New Course: Statistical Thinking in Python (Part 2)December 21st, 2016 in Python
We just launched Statistical Thinking in Python (Part 2) taught by Justin Bois. After completing Statistical Thinking in Python (Part 1), you have the probabilistic mindset and foundational hacker stats skills to dive into data sets and extract useful information from them. In this course, you will do just that, expanding and honing your hacker stats toolbox to perform the two key tasks in statistical inference, parameter estimation, and hypothesis testing. You will work with real data sets as you learn, culminating with an analysis of measurements of the beaks of Darwin's famous finches. You will emerge this course with new knowledge and lots of practice under your belt, ready to attack your own inference problems out in the world.
Statistical Thinking in Python (Part 2) features 68 interactive exercises that combine high-quality video, in-browser coding, and gamification for an engaging learning experience that will further sharpen your statistical thinking with Python skillset.
What you'll learn
The first chapter of this course addresses parameter estimation by optimization. You will learn how to find the optimal parameters or those that best describe your data. [Start First Chapter For Free] The second chapter of this course will introduce you to bootstrapping. In statistical inference, you want to know what would happen if you could repeat your data acquisition an infinite number of times. This task is impossible, but can we use only the data we actually have to get close to the same result as an infinitude of experiments? The answer is yes! The technique to do it is aptly called bootstrapping. This chapter will introduce you to this extraordinarily powerful tool.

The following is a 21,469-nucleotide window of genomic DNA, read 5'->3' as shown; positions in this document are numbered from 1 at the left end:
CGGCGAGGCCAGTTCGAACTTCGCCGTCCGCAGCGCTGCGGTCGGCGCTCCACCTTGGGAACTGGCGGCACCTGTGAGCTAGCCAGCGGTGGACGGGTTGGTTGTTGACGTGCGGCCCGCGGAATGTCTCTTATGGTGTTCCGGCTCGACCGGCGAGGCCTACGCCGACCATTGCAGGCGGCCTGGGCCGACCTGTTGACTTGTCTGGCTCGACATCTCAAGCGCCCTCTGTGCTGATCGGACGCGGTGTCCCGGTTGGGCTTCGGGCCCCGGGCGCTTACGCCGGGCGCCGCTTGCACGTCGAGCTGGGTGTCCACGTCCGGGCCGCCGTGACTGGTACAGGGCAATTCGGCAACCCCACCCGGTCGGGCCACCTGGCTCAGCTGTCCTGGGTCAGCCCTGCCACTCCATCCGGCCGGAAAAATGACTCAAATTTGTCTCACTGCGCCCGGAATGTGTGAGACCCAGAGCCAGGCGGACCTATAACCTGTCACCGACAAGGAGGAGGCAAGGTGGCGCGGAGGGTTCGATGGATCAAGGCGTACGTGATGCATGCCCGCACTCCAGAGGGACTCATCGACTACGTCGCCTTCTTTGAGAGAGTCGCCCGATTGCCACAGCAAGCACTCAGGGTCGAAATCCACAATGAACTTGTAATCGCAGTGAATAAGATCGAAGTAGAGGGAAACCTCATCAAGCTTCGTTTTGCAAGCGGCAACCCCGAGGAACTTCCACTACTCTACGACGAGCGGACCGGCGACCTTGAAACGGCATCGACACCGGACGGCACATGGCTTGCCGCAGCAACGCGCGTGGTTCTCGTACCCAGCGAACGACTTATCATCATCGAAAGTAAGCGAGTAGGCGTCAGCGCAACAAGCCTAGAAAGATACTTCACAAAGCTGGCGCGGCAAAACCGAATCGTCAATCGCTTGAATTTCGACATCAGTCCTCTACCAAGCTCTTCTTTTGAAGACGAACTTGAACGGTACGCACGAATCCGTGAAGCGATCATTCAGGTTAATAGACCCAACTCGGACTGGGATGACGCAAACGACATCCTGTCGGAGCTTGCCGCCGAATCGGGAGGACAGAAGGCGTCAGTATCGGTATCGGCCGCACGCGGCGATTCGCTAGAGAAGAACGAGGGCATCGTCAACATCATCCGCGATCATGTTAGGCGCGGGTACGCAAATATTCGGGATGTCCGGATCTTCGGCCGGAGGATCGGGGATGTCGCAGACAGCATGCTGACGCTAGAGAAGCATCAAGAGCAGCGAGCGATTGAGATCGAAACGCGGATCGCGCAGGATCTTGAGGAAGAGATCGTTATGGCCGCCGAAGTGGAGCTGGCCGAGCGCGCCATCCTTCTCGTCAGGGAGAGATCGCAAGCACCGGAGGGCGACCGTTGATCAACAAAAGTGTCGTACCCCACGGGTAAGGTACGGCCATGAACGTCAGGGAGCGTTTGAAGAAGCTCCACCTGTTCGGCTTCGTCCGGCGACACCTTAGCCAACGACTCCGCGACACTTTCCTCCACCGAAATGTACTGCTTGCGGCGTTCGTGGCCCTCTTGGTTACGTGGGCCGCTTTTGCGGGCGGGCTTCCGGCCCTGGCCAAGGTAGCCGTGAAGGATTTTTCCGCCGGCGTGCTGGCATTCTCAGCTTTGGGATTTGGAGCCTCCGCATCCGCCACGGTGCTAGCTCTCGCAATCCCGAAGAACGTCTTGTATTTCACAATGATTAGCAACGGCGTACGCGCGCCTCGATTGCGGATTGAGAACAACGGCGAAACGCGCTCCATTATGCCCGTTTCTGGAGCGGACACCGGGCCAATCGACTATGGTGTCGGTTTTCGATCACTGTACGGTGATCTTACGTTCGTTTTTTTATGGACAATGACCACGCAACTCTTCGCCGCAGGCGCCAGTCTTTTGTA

The third chapter of this course provides an introduction to hypothesis testing. After completing this chapter, you will be able to carefully construct and test hypotheses using hacker statistics. The next chapter dives deeper into hypothesis testing by walking you through a couple of examples to truly understand the concept. Lastly, you'll finish the course with a case study using data collected on Darwin's finches. Ready to get started?
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